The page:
The term was created by author G. Scott Thomas for a 1989 article in American Demographics magazine, and was expanded in his 1990 book, The Rating Guide to Life in America's Small Cities. It gained currency in the 1990s to describe growing population centers in the United States that are removed from larger cities, in some cases 100 miles (160 km) or more. Lower land and labor costs have led to many housing subdivisions and suburban cultures similar to those found in larger metropolitan areas developing in and around the micropolitan areas.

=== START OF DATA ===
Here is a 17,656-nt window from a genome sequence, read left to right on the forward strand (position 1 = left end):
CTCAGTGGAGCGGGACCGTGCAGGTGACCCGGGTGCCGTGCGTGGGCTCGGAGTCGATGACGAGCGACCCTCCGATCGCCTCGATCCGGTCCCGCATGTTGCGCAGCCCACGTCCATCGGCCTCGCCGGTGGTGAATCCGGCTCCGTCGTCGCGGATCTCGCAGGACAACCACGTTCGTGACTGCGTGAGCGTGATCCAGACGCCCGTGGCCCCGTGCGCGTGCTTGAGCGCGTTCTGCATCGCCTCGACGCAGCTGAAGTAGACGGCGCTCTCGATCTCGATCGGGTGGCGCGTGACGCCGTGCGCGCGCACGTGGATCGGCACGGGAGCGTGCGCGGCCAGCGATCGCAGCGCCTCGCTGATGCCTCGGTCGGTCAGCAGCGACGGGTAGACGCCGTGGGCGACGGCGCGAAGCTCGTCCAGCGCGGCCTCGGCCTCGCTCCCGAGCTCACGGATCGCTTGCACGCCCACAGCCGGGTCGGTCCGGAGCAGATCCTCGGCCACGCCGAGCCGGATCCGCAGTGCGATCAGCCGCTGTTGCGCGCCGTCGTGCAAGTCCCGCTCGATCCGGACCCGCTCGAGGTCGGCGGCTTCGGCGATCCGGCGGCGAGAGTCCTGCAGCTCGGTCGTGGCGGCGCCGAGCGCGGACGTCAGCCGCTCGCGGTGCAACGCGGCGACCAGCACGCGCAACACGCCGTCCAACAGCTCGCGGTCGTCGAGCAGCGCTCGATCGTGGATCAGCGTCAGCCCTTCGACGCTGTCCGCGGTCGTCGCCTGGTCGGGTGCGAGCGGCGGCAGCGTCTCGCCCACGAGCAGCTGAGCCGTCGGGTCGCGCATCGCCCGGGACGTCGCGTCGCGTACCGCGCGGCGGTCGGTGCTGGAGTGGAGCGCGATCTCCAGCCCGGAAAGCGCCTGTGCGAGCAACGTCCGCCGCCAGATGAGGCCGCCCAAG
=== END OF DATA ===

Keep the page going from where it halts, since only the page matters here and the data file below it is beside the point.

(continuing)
Micropolitan cities do not have the economic or political importance of large cities, but are nevertheless significant centers of population and production, drawing workers and shoppers from a wide local area. Because the designation is based on the core town's population and not on that of the whole area, some micropolitan areas are actually larger than some metropolitan areas. The largest of the areas, the one whose core city is Torrington, Connecticut, had a population in excess of 180,000 in 2000; Torrington's population in that year's census was only 35,202.
Many such areas have dynamic rates of growth; however, all micropolitan areas combined account for about 10% of the population.